ArtsAutosBooksBusinessEducationEntertainmentFamilyFashionFoodGamesGenderHealthHolidaysHomeHubPagesPersonal FinancePetsPoliticsReligionSportsTechnologyTravel

Why do we dream?

Updated on March 23, 2015

Like memories and fantasies, dreams are imagery in the absence of external simulation and can seem real. Some may be pleasant and some may be terrible. Our dream theater is quite flexible. We may dream in full color or in black and white.

But why do we dream? Here are some of the theories on why we have these dreams.

Dreams as "the Residue of the Day"

You may recall dreams involving fantastic adventures, but most dreams involve memories of the activities and problems of the day (Morewedge & Norton, 2009). If we are preoccupied with illness or death, sexual or aggressive urges, or moral dilemmas, we are likely to dream about them. The characters in our dreams are more likely to be friends and neighbors than spies, monsters, and princes - subjects that have been referred to, poetically, as "the residue of the day."

Traumatic events, however, can spawn nightmares. People who have frequent nightmares are more likely than others to also suffer from anxiety, depression, and other psychological problems (Roberts et al., 2009)

Dreams as the Expression of Unconscious Desires

In the Disney film Cinderella, a song lyrics goes, "A dream is a wish your heart makes." Sigmund Freud theorized that dreams reflect unconscious wishes and urges. He argued that dreams express impulses we would censor during the day, although researchers find no evidence for this assertion. Moreover, he said that the content of dreams is symbolic of unconscious fantasized objects. In his method of psychoanalysis, Freud would interpret his clients' dreams.

The Activation-Synthesis Model of Dreams

There are also biological views of the "meanings" of dreams. According to the activation-synthesis model, acetylcholine (a neurotransmitter) and the pons in the brain, stimulate responses that lead to dreaming (Hobson, 2003, 2009; Stuart & Conduit, 2009). One is activation of the reticular formation, which arouses us, but not to waking. During the waking state, firing of these cells is linked to movement, particularly the movements in walking, running, and other physical acts. But during the fifth stage (REM) of sleep, neurotransmitters tend to inhibit activity so we usually do not thrash about as we dream (Stuart & Conduit, 2009). But the eye muscles are stimulated and show the REM activity associated with dreaming. The reticular formation also stimulates parts of the cortex involved in memory. The cortex the synthesizes, or puts together, these sources of stimulation to yield the stuff of dreams. Yet research with PET scan shows that the frontal lobes of the brain, which seem to be where we make sense of experience, are relatively inactive during sleep (Wade, 1998). Dreams are therfore more likely to be emotionally gripping than coherent in plot.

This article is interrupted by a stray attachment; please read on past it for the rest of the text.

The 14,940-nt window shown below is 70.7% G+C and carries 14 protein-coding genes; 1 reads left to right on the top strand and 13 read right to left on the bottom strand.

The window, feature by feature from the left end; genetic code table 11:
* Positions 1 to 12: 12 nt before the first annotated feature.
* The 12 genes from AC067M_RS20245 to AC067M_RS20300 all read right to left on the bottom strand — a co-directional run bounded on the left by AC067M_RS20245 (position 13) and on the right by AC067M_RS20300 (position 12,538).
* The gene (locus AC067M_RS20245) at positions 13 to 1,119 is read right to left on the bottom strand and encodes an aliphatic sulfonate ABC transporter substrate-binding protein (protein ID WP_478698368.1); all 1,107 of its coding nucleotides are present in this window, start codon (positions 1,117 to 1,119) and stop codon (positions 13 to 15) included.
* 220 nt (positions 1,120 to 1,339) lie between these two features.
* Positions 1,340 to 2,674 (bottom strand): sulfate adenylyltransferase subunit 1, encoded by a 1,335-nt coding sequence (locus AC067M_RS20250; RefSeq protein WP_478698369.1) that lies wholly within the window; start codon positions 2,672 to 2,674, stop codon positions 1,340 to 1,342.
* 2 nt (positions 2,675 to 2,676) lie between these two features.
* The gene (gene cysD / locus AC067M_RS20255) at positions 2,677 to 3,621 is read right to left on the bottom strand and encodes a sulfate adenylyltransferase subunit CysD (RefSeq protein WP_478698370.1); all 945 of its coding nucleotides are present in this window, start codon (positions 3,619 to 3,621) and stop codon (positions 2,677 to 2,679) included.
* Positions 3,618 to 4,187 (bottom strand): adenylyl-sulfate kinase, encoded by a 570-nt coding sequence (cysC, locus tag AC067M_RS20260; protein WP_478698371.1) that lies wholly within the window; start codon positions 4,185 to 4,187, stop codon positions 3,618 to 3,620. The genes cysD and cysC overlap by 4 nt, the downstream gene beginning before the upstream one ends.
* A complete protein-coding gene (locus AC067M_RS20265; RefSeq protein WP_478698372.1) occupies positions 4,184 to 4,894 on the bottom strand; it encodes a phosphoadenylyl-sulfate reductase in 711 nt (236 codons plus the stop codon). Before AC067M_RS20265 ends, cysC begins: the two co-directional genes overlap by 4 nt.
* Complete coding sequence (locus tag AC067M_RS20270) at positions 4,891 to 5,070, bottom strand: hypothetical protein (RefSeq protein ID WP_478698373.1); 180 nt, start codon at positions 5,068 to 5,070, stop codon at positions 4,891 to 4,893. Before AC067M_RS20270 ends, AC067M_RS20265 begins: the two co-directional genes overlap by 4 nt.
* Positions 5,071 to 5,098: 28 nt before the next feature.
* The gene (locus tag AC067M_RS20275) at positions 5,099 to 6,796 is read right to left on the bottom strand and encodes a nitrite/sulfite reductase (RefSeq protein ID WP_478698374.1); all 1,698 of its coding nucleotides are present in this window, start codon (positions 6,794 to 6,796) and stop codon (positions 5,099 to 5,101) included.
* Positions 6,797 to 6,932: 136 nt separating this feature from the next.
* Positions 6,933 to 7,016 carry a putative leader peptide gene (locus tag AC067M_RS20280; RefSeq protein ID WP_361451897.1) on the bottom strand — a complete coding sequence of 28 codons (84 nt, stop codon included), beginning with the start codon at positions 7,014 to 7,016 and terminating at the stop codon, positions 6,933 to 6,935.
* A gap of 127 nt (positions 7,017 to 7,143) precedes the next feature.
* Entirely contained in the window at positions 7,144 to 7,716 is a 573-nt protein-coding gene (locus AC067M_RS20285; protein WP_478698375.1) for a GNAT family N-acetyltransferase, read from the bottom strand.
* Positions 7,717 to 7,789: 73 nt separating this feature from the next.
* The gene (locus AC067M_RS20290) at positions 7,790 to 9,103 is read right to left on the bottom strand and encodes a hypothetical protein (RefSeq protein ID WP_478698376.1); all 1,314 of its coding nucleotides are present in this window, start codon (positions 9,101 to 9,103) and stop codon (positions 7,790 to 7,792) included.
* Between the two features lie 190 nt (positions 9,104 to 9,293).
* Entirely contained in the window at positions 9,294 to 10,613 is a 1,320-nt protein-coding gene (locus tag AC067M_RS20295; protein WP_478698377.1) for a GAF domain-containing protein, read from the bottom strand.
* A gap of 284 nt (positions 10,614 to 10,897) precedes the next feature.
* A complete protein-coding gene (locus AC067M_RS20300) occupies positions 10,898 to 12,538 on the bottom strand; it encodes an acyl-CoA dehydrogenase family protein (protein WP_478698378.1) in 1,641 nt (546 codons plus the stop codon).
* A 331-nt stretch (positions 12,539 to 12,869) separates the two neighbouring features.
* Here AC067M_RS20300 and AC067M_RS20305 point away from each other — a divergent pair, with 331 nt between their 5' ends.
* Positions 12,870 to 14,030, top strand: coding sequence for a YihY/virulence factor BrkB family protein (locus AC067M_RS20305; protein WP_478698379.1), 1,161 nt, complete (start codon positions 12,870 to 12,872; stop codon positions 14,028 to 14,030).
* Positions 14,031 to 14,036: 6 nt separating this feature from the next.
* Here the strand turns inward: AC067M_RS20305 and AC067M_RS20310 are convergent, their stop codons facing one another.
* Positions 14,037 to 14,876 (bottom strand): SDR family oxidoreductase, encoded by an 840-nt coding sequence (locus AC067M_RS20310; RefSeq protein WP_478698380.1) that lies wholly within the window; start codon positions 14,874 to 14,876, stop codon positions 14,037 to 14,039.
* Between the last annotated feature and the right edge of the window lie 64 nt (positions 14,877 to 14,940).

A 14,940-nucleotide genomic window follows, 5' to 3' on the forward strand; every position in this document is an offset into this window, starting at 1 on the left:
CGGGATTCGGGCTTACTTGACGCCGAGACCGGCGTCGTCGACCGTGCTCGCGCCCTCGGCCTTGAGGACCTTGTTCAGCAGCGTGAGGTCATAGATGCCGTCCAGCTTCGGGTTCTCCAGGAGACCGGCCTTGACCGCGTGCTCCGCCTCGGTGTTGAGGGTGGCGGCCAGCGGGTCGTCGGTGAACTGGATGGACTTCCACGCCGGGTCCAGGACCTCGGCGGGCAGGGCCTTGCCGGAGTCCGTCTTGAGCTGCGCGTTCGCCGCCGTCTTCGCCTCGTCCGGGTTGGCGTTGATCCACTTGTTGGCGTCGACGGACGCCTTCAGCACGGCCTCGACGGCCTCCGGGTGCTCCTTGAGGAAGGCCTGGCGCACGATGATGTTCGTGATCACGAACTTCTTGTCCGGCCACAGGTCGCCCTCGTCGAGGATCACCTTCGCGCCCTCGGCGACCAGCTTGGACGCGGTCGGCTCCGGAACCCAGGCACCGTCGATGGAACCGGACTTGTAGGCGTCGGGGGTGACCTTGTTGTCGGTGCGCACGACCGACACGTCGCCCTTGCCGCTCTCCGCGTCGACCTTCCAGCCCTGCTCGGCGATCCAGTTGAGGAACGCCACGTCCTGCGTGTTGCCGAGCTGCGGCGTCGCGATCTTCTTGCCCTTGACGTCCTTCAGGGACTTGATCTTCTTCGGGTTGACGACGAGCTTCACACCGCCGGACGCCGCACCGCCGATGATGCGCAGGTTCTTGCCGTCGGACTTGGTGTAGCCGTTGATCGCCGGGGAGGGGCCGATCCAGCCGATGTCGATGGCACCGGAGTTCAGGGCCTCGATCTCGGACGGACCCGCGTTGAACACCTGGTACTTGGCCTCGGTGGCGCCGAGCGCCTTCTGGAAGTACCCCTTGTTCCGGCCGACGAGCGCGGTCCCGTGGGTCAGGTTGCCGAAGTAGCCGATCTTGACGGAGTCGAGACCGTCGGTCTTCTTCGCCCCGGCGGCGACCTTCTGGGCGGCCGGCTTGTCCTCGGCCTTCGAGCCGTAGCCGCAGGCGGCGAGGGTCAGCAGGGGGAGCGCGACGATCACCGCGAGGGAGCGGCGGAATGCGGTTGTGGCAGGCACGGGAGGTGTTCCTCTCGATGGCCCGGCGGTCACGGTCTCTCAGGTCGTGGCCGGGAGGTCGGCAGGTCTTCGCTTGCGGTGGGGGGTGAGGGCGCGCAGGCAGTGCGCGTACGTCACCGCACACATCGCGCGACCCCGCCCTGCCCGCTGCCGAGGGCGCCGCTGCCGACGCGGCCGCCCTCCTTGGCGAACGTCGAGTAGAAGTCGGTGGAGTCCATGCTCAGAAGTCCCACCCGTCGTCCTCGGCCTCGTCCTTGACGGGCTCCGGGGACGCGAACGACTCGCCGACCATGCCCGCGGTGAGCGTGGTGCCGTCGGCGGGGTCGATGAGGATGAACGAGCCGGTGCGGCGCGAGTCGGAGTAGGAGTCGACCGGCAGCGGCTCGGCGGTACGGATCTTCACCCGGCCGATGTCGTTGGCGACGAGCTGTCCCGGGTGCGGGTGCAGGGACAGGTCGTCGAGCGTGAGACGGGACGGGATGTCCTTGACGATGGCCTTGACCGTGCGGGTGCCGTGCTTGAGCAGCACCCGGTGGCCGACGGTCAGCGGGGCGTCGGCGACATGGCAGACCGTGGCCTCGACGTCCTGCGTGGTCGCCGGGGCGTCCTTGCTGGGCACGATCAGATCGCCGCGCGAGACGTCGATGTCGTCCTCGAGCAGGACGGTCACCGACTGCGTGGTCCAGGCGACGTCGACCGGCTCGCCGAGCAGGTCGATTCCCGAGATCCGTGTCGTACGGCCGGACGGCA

Because recent events are most likely to be reverberating in our brains, we are most likely to dream about them. With the brain cut off from the world outside, learning experiences and memories are replayed and consolidated during sleep (Siegel, 2009). It's useful to get a night of sleep between studying and test-taking, if you can.

Acetylcholine and the pons stimulate resposnes that lead to dreaming.
Acetylcholine and the pons stimulate resposnes that lead to dreaming. | Source

Although these studies are psychologically or biologically based, no one knows the exact reason why we dream. But all we know is that dreams are natural recurrences in our lives.

Psychology, Third Edition

Spencer A. Rathus


    0 of 8192 characters used
    Post Comment

    No comments yet.